Ocean Engineering 31 (2004) 43–60

www.elsevier.com/locate/oceaneng

A study of spar buoy ﬂoating breakwater

Nai-Kuang Liang Ã, Jen-Sheng Huang, Chih-Fei Li

Institute of Oceanography, National Taiwan University, Taipei, P.O. Box No. 23-13, Taipei 106,

Taiwan, ROC

Received 26 February 2002; accepted 23 May 2003

Abstract

A ﬂoating breakwater produces less environmental impact, but is easily destroyed by large

waves. In this paper, the spar buoy ﬂoating breakwater is introduced with a study on the

wave reﬂection and transmission characteristics and mooring line tension induced by the

waves. Mei (The Applied Dynamics of Ocean Surface Waves, Wiley, New York (1983) 740

p) proposed a theoretical solution for the reﬂection and transmission coeﬃcients as the wave

propagates through a one-layer slotted barrier. For a multiple-layer fence system, the analytical solution is proposed linearly. The results show that the theoretical computations agree

well with the experimental trends. For a multiple-layer fence system, the transmission coeﬃcients become maximal as the layer spacing to wavelength ratio moves to 1/2. Conversely,

the coeﬃcients become minimal, as the ratio moves to 0.3. To estimate the maximum tension of the mooring line, both numerical calculations and laboratory experiments were executed. The numerical calculation results were similar to the experimental results.

# 2003 Elsevier Ltd. All rights reserved.

Keywords: Floating breakwater; Spar buoy; Semi-closed pipe; Vena-contracta; Wave transmission; Slant

wire tension

1. Introduction

Breakwaters are used in near shore sea areas to produce wave amplitude

reduction in areas such as harbors, ﬁshing ports, marinas, power plant in and outtakes and oﬀshore cage aquaculture support bases. The traditional breakwater is

composed of caissons, rubble mounts or a hybrid. This breakwater type could

change the original near shore current system and destroy littoral sand balance and

Ã

Corresponding author. Tel.: +886-2-236-92-034; fax: +886-2-239-25-294.

E-mail address: liangnk@ccms.ntu.edu.tw (N.-K. Liang).

0029-8018/$ - see front matter # 2003 Elsevier Ltd. All rights reserved.

doi:10.1016/S0029-8018(03)00107-0

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N.-K. Liang et al. / Ocean Engineering 31 (2004) 43–60

Fig. 1. Schematic diagram of single spar buoy.

ecological system. The breakwater construction is expensive and time-consuming.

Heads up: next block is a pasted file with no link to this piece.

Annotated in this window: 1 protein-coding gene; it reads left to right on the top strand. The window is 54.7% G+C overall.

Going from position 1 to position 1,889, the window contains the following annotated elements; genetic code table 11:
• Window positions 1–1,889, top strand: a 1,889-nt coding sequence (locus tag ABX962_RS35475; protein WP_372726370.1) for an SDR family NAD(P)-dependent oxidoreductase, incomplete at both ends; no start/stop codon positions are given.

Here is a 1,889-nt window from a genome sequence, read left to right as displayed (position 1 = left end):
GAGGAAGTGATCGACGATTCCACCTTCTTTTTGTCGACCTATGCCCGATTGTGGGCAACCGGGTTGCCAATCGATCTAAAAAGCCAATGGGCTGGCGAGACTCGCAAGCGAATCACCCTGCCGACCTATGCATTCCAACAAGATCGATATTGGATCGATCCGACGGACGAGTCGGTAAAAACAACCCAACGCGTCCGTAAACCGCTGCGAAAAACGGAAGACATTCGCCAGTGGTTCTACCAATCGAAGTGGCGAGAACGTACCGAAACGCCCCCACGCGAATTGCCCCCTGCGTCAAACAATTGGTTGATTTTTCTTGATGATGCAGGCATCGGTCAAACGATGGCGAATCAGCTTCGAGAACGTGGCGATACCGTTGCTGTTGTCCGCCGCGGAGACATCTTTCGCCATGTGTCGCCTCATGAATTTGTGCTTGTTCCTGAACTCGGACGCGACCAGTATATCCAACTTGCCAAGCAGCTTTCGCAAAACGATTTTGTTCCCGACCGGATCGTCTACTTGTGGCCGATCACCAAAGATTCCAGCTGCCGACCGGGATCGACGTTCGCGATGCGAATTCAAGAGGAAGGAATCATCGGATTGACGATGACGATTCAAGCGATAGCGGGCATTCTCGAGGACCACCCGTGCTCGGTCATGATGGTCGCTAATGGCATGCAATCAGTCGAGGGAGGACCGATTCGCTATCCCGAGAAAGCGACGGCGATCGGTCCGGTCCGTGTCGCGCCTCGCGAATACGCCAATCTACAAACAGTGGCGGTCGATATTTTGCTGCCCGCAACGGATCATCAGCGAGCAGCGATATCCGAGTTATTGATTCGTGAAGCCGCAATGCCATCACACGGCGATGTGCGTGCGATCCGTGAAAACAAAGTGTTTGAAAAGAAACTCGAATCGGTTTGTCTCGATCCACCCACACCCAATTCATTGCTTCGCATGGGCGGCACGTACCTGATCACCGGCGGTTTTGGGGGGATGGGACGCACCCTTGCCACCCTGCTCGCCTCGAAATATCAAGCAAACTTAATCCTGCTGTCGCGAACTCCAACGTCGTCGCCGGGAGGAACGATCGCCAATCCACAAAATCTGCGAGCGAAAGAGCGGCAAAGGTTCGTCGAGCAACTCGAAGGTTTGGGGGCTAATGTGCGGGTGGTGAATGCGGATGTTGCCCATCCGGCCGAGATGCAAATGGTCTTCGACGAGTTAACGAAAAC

Breakwaters are also diﬃcult to remove. The traditional breakwater is required for

highly stable harbor. A ﬂoating breakwater can be employed for shore facilities

that require a lower level of stability. Many studies have been produced on ﬂoating

breakwaters (Twu and Lee, 1983; Guo et al., 1996; Murali and Mani, 1997; etc.).

The ﬂoating breakwater has low sheltering eﬃciency and maintenance diﬃculties.

The ﬂoating breakwater has therefore been seldom used.

The ﬁrst author proposed a spar buoy ﬂoating breakwater design, i.e. the Semiclosed Pipe Floating Breakwater (SPFB), registered as a new type patent in

Taiwan, ROC (Liang, 2000). A pipe made of polyethylene is closed at one end.

Holes are drilled for anchoring at the other end. The semi-closed pipe is aerated

from the open end. This pipe becomes a tautly moored spar buoy if the water is

deep enough. To suppress spar buoy pitching, two slant wires are anchored at the

top of the buoy (Fig. 1). There is pretension in the slant wire. Successive spar

buoys are installed on a line like a slotted vertical column fence (Fig. 2). More fences can be added to increase the sheltering eﬀect. A rod is used to pierce the lower

end of the pipe with used tires piled on it to enlarge the cross section and protect

the pipe (Fig. 3). Several application possibilities are suggested in Section 2 of this

work.

There are two questions that should be answered, i.e. the wave sheltering eﬀect

(or wave transmission) and the maximum tension of the slant wire during huge

waves. Theoretical and experimental studies are presented in Sections 3 and 4

(Huang, 2002; Li, 2002).

Fig. 2. Schematic diagram of spar buoy fences.

N.-K. Liang et al. / Ocean Engineering 31 (2004) 43–60

45

Fig. 3. Schematic diagram of practical spar buoy.

2. Practical design concept and possible applications

For a small island with tourism value, such as the Tung-Sa corral reef island in

the northern South China Sea, a multiple-layered semi-closed pipe fence system

could be used to build a breakwater and established a simple harbor (Fig. 4). The

environmental impact of such a breakwater is minimal, the cost is the lowest and

the breakwater fence can be easily removed. There are many islands in the South

Paciﬁc where the sea is rather calm year round. A ﬂoating breakwater is to provide